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March 2016 Issue

Editor’s Log

The handshake.

“GC—lock the doors!” This command from the NASA flight director to his ground controller, the man responsible for the Mission Control facility, computers, and ground network, is a chilling phrase heard on the voice channels when things are about to get very serious in human spaceflight operations. It means exactly what it sounds like: The doors to the Mission Control Center are locked, and no one is allowed in or out. The team is isolated so that they can do one thing—concentrate on their mission—with no distractions from below or above. The phrase has been used when critical operations, such as a moon landing, are about to occur. It is also used when things have gone—or are going—very badly. You will hear it on the tapes after the explosion of the shuttle Challenger, or the break-up of Columbia. Locking the doors is one way to fiercely concentrate the team’s senses on the matter at hand.

In a more atmospheric environment, one of the toughest things to do around aviation people is to concentrate on aviation. Oh sure, we can sit around the hangar drinking a favorite beverage and talking airplanes—but that’s not concentration—that’s recreation. I am talking about the times when you have to no-kidding pay attention to what you’re doing; and those around you, while well-intentioned, are under less pressure and might not understand that what you really need is quiet, no-nonsense time to get ready for an important building task, or more importantly, a first flight.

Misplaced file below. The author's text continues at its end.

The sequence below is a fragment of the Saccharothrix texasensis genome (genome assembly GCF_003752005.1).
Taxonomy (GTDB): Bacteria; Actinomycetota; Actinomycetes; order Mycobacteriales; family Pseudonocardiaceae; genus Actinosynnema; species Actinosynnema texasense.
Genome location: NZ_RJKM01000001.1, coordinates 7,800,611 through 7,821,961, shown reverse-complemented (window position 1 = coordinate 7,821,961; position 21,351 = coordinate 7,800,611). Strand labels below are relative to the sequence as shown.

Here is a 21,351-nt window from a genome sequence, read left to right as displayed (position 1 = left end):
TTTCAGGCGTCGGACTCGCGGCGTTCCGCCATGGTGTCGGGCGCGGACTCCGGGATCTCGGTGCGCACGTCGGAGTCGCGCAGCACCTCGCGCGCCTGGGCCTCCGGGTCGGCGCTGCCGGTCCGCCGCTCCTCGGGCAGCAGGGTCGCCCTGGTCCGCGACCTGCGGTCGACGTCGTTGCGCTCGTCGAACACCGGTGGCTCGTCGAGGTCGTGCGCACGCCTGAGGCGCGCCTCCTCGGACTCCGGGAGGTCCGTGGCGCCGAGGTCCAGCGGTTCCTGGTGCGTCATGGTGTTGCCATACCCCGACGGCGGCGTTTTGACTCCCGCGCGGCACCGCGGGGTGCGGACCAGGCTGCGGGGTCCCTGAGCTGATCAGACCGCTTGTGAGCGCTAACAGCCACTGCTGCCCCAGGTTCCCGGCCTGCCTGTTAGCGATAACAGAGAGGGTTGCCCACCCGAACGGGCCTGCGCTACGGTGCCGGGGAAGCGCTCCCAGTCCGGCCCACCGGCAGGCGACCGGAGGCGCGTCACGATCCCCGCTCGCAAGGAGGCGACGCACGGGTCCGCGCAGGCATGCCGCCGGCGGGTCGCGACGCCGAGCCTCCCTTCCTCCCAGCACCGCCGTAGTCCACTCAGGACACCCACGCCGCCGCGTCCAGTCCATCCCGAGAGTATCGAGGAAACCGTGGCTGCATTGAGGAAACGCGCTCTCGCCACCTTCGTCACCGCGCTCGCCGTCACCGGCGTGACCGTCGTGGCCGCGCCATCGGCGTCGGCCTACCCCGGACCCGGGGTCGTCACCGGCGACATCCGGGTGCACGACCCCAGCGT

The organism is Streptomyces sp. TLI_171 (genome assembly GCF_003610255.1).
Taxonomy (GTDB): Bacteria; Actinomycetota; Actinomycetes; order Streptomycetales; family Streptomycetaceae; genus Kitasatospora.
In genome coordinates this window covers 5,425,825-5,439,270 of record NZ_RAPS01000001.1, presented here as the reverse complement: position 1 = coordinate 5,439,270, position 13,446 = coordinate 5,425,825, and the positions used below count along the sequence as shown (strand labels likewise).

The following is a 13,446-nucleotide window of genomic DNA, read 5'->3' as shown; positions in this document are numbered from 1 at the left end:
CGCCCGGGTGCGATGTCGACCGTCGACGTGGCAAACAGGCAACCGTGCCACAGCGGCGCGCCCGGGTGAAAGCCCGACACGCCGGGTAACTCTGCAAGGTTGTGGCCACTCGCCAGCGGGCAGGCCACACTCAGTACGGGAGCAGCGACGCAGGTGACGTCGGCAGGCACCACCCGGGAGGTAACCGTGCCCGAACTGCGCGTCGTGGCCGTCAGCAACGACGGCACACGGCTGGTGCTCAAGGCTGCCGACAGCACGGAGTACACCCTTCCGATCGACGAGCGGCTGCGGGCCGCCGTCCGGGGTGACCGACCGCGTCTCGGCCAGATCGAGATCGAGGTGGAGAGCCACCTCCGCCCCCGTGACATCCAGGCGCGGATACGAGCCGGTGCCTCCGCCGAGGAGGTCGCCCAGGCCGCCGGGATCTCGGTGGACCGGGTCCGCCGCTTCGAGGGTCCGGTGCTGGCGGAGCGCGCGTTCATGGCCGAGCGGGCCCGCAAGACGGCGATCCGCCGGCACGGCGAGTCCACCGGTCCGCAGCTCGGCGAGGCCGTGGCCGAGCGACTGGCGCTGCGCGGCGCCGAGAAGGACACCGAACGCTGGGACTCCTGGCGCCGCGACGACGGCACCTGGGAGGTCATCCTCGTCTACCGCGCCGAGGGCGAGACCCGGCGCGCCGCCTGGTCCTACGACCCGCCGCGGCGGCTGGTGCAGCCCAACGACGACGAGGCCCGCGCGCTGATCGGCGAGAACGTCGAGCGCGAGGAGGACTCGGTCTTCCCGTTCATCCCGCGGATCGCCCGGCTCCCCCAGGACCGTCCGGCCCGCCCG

Years in professional aerospace flight testing have given me an ability to focus on the job at hand under almost any condition of distraction—but it is hard to be sociable and friendly when the well-intentioned just want to help, yet don’t know they are being distracting. I have resorted to a number of little tricks in situations like this; the first is to assign someone to act as your “bodyguard” so to speak. Their job is to intercept anyone that is trying to talk or distract you and find them something useful to do. Most folks standing around with their hands in their pockets, just talking, are happy to have a task assigned. Send them to go find some ice for the cooler of post-flight drinks, or have them clean bugs off the wings—anything to keep them involved yet out of the way. Keeping folks busy is a great way to keep them quiet and away from the pilot who is trying to go through their pre-flight routine.

Even designated crewmembers can inadvertently serve as sources of distraction during flight operations. A small group of people dedicated to a particular aircraft or task get to know each other well enough that they joke around and trade insults, play little tricks on one another, and generally use humor to distract themselves from the thoughts of risk and danger. But there comes a time in any operation when you have to concentrate on the risk, you have to stop the horseplay. And for this, I learned a new trick from a fine young airshow performer by the name of Justin Lewis. Justin flies the little FLS Microjet in airshows around the country, and works closely with the crew chief who travels with him and takes care of all the little things that Justin can be distracted with by being the star.